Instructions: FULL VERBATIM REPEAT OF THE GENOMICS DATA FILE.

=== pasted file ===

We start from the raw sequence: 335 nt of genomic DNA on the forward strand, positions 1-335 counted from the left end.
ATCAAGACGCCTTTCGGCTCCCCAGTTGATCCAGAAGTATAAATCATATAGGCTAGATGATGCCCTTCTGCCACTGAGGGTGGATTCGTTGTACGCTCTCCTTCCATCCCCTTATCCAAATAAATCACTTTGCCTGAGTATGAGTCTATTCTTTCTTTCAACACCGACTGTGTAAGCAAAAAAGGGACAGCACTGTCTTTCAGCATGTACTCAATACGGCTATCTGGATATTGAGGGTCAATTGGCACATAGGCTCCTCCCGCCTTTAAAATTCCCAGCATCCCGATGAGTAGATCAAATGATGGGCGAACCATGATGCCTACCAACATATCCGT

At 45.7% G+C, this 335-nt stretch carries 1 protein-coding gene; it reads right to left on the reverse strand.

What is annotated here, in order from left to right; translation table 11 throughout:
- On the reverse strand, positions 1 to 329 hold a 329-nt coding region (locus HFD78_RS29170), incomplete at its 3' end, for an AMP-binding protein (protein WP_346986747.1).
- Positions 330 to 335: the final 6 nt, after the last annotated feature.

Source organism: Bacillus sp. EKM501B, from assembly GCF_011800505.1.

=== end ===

We start from the raw sequence: 335 nt of genomic DNA on the forward strand, positions 1-335 counted from the left end.
ATCAAGACGCCTTTCGGCTCCCCAGTTGATCCAGAAGTATAAATCATATAGGCTAGATGATGCCCTTCTGCCACTGAGGGTGGATTCGTTGTACGCTCTCCTTCCATCCCCTTATCCAAATAAATCACTTTGCCTGAGTATGAGTCTATTCTTTCTTTCAACACCGACTGTGTAAGCAAAAAAGGGACAGCACTGTCTTTCAGCATGTACTCAATACGGCTATCTGGATATTGAGGGTCAATTGGCACATAGGCTCCTCCCGCCTTTAAAATTCCCAGCATCCCGATGAGTAGATCAAATGATGGGCGAACCATGATGCCTACCAACATATCCGT

At 45.7% G+C, this 335-nt stretch carries 1 protein-coding gene; it reads right to left on the reverse strand.

What is annotated here, in order from left to right; translation table 11 throughout:
- On the reverse strand, positions 1 to 329 hold a 329-nt coding region (locus HFD78_RS29170), incomplete at its 3' end, for an AMP-binding protein (protein WP_346986747.1).
- Positions 330 to 335: the final 6 nt, after the last annotated feature.

Source organism: Bacillus sp. EKM501B, from assembly GCF_011800505.1.